The real costs of pumping up White Bear Lake

Declining water levels in White Bear Lake have been big news for the northeast metro area for some time.

Declining water levels in White Bear Lake have been big news for the northeast metro area for some time. (Photo Freshwater Society)

Water levels in White Bear Lake have fallen dramatically in the last decade, hurting local residents and businesses that rely on a healthy lake. After several years of lawsuits, settlements and studies, the Minnesota Legislature called on the state to assess the feasibility of a controversial plan to directly augment the lake with water from the Mississippi River. January 29th, the Minnesota Department of Natural Resources released their much-anticipated report detailing cost estimates for such a system. The potential price tag?: $107 million, plus up to $4.1 million in annual operating costs.

Given these finding, plus doubts about the potential effectiveness of direct augmentation, FMR is advocating a halt on any further state investment in efforts to artificially manage water levels in the lake. Instead of having state taxpayers foot the bill to refill lakes that are shrinking at least in part from the overpumping of groundwater, FMR strongly recommends directing limited public financial resources towards more pressing water quality and supply issues. We strongly encourage state and local leaders to advance plans to switch northeast metro community water supply systems to the abundant Mississippi River for their primary public water supplies, helping both our communities and the lakes we love.

Three strikes: Cost, effectiveness, precedent

The DNR's report examined the potential range of construction and operating costs associated with augmenting the lake with water taken from either Sucker or East Vadnais Lake, each backfilled by the Mississippi River to ensure a stable water supply for the St. Paul Regional Water Service system. Researchers estimated the cost of constructing an augmentation system to be between $55 million and $107 million, plus annual operating costs of anywhere from $570,000 to $4.1 million depending on the final system design and pollution mitigation requirements.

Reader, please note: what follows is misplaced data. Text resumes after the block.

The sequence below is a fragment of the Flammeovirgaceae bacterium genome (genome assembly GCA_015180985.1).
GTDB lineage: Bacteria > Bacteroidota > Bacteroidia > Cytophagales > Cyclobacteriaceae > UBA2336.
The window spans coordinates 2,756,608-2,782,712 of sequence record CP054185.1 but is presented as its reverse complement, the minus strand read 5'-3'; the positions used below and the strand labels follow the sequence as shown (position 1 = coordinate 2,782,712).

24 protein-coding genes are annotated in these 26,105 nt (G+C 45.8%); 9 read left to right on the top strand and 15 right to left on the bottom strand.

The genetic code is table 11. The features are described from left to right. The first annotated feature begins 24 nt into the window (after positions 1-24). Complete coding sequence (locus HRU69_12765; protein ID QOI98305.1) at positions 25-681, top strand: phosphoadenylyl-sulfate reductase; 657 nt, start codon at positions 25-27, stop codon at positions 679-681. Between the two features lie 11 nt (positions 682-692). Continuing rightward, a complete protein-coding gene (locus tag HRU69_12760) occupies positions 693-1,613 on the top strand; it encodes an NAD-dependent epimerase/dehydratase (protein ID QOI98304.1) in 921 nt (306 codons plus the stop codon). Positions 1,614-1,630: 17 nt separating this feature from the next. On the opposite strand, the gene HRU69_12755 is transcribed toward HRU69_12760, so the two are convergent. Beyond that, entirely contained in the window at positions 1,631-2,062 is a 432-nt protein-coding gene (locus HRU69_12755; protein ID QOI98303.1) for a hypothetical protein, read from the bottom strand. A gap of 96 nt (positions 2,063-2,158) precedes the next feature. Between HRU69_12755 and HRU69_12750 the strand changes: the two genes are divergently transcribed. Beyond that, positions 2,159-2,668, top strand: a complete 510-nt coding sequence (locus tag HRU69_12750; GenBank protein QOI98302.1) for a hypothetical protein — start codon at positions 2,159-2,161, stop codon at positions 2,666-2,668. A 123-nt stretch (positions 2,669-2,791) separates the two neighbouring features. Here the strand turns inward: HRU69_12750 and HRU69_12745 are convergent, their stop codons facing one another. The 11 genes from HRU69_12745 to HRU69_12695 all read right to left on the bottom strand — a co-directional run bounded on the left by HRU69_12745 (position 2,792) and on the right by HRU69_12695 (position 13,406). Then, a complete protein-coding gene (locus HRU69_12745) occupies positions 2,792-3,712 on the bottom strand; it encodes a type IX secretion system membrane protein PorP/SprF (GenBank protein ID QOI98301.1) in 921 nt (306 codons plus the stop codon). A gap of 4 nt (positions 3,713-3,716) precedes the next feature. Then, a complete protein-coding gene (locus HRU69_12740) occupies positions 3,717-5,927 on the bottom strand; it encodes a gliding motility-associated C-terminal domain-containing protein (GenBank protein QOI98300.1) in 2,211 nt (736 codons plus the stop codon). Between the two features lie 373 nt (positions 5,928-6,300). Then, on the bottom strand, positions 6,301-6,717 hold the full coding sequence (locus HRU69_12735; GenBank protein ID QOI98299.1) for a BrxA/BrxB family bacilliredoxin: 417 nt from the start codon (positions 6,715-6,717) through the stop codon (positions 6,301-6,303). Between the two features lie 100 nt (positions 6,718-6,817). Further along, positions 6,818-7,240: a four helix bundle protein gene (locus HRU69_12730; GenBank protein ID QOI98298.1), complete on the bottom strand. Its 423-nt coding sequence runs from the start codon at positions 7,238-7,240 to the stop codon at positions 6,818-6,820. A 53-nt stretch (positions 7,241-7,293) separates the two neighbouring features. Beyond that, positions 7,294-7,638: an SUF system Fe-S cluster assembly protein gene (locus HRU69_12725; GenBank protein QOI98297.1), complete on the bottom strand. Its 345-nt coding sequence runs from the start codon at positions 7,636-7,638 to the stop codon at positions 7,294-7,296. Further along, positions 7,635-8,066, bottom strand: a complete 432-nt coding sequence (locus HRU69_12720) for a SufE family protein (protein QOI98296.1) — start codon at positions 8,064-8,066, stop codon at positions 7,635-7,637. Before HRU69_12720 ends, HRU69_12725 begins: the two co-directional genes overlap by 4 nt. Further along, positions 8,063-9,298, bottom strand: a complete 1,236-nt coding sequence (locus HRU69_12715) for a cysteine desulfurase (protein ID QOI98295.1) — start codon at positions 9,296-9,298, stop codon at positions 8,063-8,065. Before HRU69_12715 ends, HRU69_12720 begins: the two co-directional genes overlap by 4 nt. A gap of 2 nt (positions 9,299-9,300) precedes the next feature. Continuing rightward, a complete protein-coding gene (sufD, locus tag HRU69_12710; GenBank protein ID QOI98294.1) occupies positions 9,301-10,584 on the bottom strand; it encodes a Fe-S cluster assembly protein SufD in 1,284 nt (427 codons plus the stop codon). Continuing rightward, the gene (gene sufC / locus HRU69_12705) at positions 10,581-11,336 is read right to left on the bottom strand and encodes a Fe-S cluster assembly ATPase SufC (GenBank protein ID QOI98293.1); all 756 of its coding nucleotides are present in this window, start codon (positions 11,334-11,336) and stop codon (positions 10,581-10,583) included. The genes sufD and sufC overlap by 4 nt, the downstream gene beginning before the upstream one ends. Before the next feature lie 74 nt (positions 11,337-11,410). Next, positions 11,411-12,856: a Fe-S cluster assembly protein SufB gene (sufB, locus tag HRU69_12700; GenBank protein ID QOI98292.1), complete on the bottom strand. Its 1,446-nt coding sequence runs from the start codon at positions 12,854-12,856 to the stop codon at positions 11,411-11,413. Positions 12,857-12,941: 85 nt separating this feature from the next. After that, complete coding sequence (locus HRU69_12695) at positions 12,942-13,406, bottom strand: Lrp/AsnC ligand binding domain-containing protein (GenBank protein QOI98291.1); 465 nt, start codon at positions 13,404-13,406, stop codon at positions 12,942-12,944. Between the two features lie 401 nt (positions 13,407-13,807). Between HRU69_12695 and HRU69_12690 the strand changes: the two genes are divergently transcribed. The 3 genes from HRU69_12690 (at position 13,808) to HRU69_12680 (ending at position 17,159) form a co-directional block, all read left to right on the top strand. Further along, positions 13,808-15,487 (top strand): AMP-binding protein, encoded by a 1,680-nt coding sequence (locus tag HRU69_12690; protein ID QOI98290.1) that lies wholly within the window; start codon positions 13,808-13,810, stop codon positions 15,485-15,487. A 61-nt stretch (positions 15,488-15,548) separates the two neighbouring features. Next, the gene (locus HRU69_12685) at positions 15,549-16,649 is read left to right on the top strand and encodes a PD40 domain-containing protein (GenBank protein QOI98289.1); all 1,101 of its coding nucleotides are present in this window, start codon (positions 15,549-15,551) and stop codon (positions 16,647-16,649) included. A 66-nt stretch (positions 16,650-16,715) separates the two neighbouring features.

FMR agrees that the high-profile decline of White Bear Lake is a serious issue and we have tracked the issue closely. However, we have long opposed using limited state dollars on augmentation. This report confirms FMR's concern that both the price tag and the opportunity costs are simply too high. How can Minnesota taxpayers be asked to pay up to $107 million plus $4.1 million annually while higher-priority water infrastructure investments remain underfunded?

Instead, we believe the State should invest our limited financial resources in providing a sustainable long-term water supply for north and east metro-area communities where groundwater supplies are rapidly dwindling.

Additionally, White Bear Lake isn't the first and certainly won’t be the last surface water body to be impacted at least in part by the overpumping of groundwater. State-funded augmentation sets a poor precedent. Taxpayers simply can’t be asked to build pipes to the nearest water source every time another lake or stream succumbs, especially when the potential effectiveness of this approach remains in question. A 2014 Metropolitan Council report found that augmentation would not guarantee the restoration of lake levels for White Bear or other local lakes and aquifers. High-cost projects with uncertain outcomes should not be a priority for state investment.

A sustainable alternative

We strongly encourage state and local leaders to advance plans to switch northeast metro community water supply systems to the abundant Mississippi River for their primary public water supplies, while retaining existing wells as backup systems should river levels fall in the driest years. This is a far more sustainable, affordable and well-researched approach that addresses one of the main sources of the problem: the overpumping of groundwater.

Surface water could come from either the St. Paul regional water system, which has the capacity to treat up to 40 percent more water daily with existing facilities, and/or a new treatment facility built for the northeast metro. This would move our region toward a naturally resilient water supply system that allows communities to grow and thrive without compromising our obligations to the next generation.

We're often asked if this approach would hurt the Mississippi River. It would not. On average, the Mississippi River carries about 4.7 trillion gallons of water through the metro area annually. Currently, public water supply systems draw off about 2 percent of river flow and return much of it through our wastewater treatment systems. Between this and other sources, we return about twice as much water to the river as we take out.

After consulting with experts from the Metropolitan Council and others, FMR is confident that transitioning northeast metro area communities to surface water for their primary water supplies is sustainable. Provided that these communities retain their existing well systems to draw from in emergency situations or when Mississippi River flows fall below safe levels in the driest years, the approach will not put the metro Mississippi River at risk.

What you can do

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